And I hate to admit it, but I miss the guy with the Mohawk. He was a pretentious jerk, but he knew his stuff, and he always set aside new releases from Any Trouble and Human Sexual Response for me because he knew that I, of all the denizens of Campus Ghetto, would most appreciate them. Interacting with Biff at Best Buy just isn’t the same. Biff plays clarinet in the high school marching band. He would snicker at a band called Human Sexual Response, but he wouldn’t listen to them.

Schoolkids Records burned to the ground five or six years ago. Kurt gave up the record store business and contents himself with writing music reviews in The Columbus Dispatch. He probably has an iPod, too. But I bet my iPod jukebox is better than his. I’ll probably never run in to him to find out, though. There is no “there” anymore. I can take my iPod anywhere, which sometimes seems suspiciously like nowhere.


Anonymous said...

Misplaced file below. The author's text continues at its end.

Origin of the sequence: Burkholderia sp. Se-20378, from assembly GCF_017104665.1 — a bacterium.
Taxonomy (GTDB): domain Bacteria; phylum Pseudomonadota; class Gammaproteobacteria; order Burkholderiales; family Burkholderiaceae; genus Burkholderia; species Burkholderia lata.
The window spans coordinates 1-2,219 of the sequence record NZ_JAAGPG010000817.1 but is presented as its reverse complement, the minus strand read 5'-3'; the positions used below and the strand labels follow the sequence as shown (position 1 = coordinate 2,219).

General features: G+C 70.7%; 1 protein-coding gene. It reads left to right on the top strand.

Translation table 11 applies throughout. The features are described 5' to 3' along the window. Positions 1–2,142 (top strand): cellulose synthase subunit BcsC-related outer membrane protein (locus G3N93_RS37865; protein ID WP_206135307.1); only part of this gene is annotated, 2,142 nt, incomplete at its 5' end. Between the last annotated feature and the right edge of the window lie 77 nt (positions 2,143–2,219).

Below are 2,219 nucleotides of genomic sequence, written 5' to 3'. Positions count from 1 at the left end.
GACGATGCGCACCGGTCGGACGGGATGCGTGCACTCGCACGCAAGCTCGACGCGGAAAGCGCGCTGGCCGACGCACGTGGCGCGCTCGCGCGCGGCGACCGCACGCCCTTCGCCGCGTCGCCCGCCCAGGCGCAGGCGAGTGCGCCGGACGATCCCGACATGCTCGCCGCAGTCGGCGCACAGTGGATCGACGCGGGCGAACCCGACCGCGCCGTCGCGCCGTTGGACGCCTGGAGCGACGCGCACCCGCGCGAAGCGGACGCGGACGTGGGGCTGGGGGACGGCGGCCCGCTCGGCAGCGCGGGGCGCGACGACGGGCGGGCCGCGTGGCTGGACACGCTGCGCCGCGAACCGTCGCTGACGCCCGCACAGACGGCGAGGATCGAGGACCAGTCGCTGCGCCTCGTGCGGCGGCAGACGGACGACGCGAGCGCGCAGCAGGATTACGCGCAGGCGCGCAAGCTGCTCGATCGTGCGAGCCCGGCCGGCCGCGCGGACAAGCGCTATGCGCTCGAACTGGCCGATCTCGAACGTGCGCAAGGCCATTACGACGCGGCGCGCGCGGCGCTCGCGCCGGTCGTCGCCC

School kids stopped selling music about a year ago. They are now posters + costumes only. It was a sad day.

The Campus Ghetto now only has Hoffas, and it's a darn fine money pit.

Andy Whitman said...

Bryan, I had forgotten that there was a Schoolkids in Athens. I was referring to the one in Columbus, where I spent many an hour and a buck. I think the original Schoolkids Records is in Ann Arbor. I believe it's still there.

Hoffas is still in Athens? Wow. I used to buy albums there in the mid-'70s. I still have lots of Hoffa's stickers on my vinyl.

Anonymous said...

I still live in Athens half the week. Great place (on break, huh.).

I'm a few years younger than you, Andy, but sometimes I feel much older.

I haven't got an ipod yet, and the only way I listen to music is the whole cd. I can't separate it.